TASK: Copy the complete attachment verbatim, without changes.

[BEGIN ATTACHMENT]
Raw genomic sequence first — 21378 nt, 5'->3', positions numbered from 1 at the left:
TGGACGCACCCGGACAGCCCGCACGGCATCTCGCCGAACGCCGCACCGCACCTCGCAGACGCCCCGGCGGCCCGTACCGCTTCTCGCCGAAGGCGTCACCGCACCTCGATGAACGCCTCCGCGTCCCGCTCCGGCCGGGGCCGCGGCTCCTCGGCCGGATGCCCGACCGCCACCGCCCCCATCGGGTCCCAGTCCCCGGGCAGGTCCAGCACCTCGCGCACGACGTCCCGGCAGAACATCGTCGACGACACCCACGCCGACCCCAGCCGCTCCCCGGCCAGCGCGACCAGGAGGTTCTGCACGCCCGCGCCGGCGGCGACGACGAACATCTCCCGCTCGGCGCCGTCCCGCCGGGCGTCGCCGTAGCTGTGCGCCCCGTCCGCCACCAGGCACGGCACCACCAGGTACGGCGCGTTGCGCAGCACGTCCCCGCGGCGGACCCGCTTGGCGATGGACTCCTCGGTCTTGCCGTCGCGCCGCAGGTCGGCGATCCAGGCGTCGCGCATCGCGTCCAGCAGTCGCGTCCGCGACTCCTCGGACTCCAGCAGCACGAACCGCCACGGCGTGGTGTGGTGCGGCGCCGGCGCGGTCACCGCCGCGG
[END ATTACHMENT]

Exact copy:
Raw genomic sequence first — 21378 nt, 5'->3', positions numbered from 1 at the left:
TGGACGCACCCGGACAGCCCGCACGGCATCTCGCCGAACGCCGCACCGCACCTCGCAGACGCCCCGGCGGCCCGTACCGCTTCTCGCCGAAGGCGTCACCGCACCTCGATGAACGCCTCCGCGTCCCGCTCCGGCCGGGGCCGCGGCTCCTCGGCCGGATGCCCGACCGCCACCGCCCCCATCGGGTCCCAGTCCCCGGGCAGGTCCAGCACCTCGCGCACGACGTCCCGGCAGAACATCGTCGACGACACCCACGCCGACCCCAGCCGCTCCCCGGCCAGCGCGACCAGGAGGTTCTGCACGCCCGCGCCGGCGGCGACGACGAACATCTCCCGCTCGGCGCCGTCCCGCCGGGCGTCGCCGTAGCTGTGCGCCCCGTCCGCCACCAGGCACGGCACCACCAGGTACGGCGCGTTGCGCAGCACGTCCCCGCGGCGGACCCGCTTGGCGATGGACTCCTCGGTCTTGCCGTCGCGCCGCAGGTCGGCGATCCAGGCGTCGCGCATCGCGTCCAGCAGTCGCGTCCGCGACTCCTCGGACTCCAGCAGCACGAACCGCCACGGCGTGGTGTGGTGCGGCGCCGGCGCGGTCACCGCCGCGG